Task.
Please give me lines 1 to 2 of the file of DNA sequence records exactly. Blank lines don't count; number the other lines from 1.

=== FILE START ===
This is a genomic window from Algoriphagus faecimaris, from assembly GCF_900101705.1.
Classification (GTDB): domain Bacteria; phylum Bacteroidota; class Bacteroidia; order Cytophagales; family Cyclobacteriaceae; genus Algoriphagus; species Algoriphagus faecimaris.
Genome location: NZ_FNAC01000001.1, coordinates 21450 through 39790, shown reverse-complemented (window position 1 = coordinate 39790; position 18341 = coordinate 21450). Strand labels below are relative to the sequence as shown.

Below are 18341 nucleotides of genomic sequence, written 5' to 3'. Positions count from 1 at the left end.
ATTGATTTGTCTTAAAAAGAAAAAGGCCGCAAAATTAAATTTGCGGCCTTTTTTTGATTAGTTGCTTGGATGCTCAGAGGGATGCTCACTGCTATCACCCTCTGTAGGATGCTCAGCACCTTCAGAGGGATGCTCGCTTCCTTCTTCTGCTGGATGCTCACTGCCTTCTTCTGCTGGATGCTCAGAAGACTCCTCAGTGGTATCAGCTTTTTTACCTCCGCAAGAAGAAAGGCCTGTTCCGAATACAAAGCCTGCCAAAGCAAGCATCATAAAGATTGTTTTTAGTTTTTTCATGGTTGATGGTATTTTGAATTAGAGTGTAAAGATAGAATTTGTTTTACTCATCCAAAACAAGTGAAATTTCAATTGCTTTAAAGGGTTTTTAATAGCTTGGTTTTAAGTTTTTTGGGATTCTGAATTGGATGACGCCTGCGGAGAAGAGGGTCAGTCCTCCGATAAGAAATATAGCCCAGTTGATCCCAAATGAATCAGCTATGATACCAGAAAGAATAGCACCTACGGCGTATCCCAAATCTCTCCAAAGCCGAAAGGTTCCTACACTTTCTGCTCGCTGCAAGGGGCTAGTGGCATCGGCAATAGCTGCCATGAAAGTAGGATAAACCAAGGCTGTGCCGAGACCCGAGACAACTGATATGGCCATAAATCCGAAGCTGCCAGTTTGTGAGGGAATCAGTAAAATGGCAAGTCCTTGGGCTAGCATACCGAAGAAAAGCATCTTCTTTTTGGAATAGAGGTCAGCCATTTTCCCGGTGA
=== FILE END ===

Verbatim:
This is a genomic window from Algoriphagus faecimaris, from assembly GCF_900101705.1.
Classification (GTDB): domain Bacteria; phylum Bacteroidota; class Bacteroidia; order Cytophagales; family Cyclobacteriaceae; genus Algoriphagus; species Algoriphagus faecimaris.